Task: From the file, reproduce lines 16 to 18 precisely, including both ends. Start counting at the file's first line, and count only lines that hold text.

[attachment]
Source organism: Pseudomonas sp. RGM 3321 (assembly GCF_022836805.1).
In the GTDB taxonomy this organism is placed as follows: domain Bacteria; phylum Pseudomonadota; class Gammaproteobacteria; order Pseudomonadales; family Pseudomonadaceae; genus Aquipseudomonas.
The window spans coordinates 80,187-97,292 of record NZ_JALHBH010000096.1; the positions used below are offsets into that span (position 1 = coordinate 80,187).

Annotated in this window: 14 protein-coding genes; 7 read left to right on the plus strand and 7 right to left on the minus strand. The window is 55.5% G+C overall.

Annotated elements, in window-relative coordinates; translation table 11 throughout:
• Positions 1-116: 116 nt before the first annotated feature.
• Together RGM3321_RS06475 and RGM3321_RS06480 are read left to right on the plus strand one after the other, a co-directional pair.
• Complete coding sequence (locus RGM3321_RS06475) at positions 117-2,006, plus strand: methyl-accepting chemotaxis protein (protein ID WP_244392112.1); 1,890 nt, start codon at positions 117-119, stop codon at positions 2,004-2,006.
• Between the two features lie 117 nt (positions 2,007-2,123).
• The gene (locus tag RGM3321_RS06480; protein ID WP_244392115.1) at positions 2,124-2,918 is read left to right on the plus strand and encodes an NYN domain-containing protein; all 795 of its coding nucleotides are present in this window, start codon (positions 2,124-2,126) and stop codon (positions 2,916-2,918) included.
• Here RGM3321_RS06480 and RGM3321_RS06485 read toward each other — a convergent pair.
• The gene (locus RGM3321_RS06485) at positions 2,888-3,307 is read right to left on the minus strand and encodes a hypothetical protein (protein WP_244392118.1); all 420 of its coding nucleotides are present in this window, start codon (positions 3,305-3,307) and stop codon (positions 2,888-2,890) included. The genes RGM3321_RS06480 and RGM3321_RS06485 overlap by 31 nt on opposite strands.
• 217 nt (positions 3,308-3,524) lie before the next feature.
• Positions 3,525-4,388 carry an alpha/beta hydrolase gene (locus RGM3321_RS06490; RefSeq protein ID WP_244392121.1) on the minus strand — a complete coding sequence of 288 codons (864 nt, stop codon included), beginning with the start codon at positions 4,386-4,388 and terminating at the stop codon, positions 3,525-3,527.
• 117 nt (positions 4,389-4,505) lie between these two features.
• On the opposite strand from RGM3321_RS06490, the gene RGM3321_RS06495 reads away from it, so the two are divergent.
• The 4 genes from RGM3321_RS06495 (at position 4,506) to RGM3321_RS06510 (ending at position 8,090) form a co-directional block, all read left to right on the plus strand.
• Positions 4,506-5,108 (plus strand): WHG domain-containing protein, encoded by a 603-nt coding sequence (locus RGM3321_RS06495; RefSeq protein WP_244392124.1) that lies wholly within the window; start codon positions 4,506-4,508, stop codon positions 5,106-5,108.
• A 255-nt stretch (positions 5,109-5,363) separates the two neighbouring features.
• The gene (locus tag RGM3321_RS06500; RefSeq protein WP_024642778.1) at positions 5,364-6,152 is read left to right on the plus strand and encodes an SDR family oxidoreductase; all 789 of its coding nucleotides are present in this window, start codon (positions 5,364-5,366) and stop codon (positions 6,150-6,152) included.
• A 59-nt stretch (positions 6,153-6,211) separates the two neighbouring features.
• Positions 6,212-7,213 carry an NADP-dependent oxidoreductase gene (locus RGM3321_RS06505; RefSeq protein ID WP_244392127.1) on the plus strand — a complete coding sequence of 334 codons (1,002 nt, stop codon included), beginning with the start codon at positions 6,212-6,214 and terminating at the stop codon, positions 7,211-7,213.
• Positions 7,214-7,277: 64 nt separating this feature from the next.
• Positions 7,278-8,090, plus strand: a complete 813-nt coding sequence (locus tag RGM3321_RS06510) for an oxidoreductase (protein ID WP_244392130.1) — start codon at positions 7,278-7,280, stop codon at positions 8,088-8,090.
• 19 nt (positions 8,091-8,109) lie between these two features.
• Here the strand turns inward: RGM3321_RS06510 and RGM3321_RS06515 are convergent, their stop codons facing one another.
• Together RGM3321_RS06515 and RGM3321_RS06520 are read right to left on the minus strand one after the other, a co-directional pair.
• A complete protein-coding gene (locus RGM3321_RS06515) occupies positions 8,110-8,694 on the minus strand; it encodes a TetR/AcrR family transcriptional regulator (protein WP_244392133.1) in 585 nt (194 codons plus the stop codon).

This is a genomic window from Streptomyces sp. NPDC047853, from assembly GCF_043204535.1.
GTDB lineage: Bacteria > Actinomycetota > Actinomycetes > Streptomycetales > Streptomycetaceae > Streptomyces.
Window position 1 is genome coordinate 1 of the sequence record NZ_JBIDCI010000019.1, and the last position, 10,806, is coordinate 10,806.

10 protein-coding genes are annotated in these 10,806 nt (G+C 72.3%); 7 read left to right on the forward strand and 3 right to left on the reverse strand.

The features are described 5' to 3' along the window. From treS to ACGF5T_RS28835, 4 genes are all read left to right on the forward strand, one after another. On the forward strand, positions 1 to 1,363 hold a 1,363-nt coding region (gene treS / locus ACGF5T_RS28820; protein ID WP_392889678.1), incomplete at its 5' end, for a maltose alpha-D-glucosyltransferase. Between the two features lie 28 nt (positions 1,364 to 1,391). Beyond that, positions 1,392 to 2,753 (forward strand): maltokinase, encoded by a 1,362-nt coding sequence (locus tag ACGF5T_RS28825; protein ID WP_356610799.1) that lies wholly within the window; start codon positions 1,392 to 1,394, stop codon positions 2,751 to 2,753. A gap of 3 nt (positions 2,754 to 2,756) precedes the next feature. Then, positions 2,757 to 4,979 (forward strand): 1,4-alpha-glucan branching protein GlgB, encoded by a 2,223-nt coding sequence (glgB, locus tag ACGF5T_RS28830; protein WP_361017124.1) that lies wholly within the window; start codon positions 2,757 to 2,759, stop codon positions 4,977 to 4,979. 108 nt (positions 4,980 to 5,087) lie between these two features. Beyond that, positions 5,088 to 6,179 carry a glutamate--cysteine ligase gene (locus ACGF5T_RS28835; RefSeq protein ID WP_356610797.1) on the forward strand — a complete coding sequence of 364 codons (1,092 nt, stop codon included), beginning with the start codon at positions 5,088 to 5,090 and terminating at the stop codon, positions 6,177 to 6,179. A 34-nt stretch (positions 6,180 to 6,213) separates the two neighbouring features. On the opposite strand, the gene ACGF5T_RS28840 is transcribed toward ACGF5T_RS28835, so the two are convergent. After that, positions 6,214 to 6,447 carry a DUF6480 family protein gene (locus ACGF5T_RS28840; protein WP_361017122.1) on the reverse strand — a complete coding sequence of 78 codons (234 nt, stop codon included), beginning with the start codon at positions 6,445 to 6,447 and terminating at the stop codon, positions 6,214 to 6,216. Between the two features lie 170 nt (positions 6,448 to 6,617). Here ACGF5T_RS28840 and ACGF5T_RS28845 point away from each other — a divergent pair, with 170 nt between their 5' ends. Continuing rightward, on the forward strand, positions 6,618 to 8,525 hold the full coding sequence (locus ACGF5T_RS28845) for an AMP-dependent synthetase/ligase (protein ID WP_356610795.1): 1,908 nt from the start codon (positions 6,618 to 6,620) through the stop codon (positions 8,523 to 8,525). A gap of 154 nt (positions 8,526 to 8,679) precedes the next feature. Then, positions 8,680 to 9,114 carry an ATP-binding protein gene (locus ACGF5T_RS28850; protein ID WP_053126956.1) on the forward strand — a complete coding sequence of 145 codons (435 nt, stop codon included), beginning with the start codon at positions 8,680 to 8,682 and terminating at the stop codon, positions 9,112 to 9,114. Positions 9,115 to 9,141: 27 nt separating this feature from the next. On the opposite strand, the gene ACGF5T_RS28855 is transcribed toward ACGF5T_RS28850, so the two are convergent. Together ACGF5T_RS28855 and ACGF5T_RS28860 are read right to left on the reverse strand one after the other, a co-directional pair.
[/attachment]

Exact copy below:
• On the opposite strand from RGM3321_RS06490, the gene RGM3321_RS06495 reads away from it, so the two are divergent.
• The 4 genes from RGM3321_RS06495 (at position 4,506) to RGM3321_RS06510 (ending at position 8,090) form a co-directional block, all read left to right on the plus strand.
• Positions 4,506-5,108 (plus strand): WHG domain-containing protein, encoded by a 603-nt coding sequence (locus RGM3321_RS06495; RefSeq protein WP_244392124.1) that lies wholly within the window; start codon positions 4,506-4,508, stop codon positions 5,106-5,108.